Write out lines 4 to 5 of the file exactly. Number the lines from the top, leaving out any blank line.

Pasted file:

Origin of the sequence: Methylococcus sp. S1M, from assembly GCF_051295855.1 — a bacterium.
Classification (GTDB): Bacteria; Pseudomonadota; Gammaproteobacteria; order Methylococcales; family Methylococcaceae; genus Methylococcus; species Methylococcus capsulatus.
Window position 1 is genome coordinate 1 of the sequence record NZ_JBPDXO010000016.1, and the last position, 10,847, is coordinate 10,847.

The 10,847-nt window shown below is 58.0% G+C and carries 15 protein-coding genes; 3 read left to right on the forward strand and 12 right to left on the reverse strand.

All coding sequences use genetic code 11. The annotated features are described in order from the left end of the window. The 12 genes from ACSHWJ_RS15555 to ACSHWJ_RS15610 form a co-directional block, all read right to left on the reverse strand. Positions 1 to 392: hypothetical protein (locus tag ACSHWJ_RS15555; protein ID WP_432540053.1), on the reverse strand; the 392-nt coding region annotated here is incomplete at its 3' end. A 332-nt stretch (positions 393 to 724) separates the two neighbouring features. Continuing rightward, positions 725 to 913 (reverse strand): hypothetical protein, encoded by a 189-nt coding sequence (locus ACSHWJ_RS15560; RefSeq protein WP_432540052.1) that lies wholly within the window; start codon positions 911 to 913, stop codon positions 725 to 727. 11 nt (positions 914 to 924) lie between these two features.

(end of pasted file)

The 10,847-nt window shown below is 58.0% G+C and carries 15 protein-coding genes; 3 read left to right on the forward strand and 12 right to left on the reverse strand.

All coding sequences use genetic code 11. The annotated features are described in order from the left end of the window. The 12 genes from ACSHWJ_RS15555 to ACSHWJ_RS15610 form a co-directional block, all read right to left on the reverse strand. Positions 1 to 392: hypothetical protein (locus tag ACSHWJ_RS15555; protein ID WP_432540053.1), on the reverse strand; the 392-nt coding region annotated here is incomplete at its 3' end. A 332-nt stretch (positions 393 to 724) separates the two neighbouring features. Continuing rightward, positions 725 to 913 (reverse strand): hypothetical protein, encoded by a 189-nt coding sequence (locus ACSHWJ_RS15560; RefSeq protein WP_432540052.1) that lies wholly within the window; start codon positions 911 to 913, stop codon positions 725 to 727. 11 nt (positions 914 to 924) lie between these two features.